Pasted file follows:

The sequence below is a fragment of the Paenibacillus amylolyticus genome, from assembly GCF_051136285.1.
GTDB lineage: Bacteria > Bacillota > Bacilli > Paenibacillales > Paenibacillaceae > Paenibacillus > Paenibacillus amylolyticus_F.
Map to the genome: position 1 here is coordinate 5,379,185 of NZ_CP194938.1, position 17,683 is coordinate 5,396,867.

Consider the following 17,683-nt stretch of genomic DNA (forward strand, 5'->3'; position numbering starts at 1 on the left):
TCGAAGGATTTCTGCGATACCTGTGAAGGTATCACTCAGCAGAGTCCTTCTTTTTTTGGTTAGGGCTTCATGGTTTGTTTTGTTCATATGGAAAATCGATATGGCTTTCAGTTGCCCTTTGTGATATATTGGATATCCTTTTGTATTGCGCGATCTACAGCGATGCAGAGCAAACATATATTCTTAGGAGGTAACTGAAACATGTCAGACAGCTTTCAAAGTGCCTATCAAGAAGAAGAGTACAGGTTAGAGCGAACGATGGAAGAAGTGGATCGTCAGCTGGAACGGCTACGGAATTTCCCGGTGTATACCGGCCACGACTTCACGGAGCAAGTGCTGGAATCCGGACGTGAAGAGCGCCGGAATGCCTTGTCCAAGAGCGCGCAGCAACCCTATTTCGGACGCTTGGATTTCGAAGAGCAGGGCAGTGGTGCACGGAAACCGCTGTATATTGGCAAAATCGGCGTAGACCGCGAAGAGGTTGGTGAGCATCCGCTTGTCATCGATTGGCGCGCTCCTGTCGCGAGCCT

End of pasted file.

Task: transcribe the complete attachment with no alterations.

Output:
The sequence below is a fragment of the Paenibacillus amylolyticus genome, from assembly GCF_051136285.1.
GTDB lineage: Bacteria > Bacillota > Bacilli > Paenibacillales > Paenibacillaceae > Paenibacillus > Paenibacillus amylolyticus_F.
Map to the genome: position 1 here is coordinate 5,379,185 of NZ_CP194938.1, position 17,683 is coordinate 5,396,867.

Consider the following 17,683-nt stretch of genomic DNA (forward strand, 5'->3'; position numbering starts at 1 on the left):
TCGAAGGATTTCTGCGATACCTGTGAAGGTATCACTCAGCAGAGTCCTTCTTTTTTTGGTTAGGGCTTCATGGTTTGTTTTGTTCATATGGAAAATCGATATGGCTTTCAGTTGCCCTTTGTGATATATTGGATATCCTTTTGTATTGCGCGATCTACAGCGATGCAGAGCAAACATATATTCTTAGGAGGTAACTGAAACATGTCAGACAGCTTTCAAAGTGCCTATCAAGAAGAAGAGTACAGGTTAGAGCGAACGATGGAAGAAGTGGATCGTCAGCTGGAACGGCTACGGAATTTCCCGGTGTATACCGGCCACGACTTCACGGAGCAAGTGCTGGAATCCGGACGTGAAGAGCGCCGGAATGCCTTGTCCAAGAGCGCGCAGCAACCCTATTTCGGACGCTTGGATTTCGAAGAGCAGGGCAGTGGTGCACGGAAACCGCTGTATATTGGCAAAATCGGCGTAGACCGCGAAGAGGTTGGTGAGCATCCGCTTGTCATCGATTGGCGCGCTCCTGTCGCGAGCCT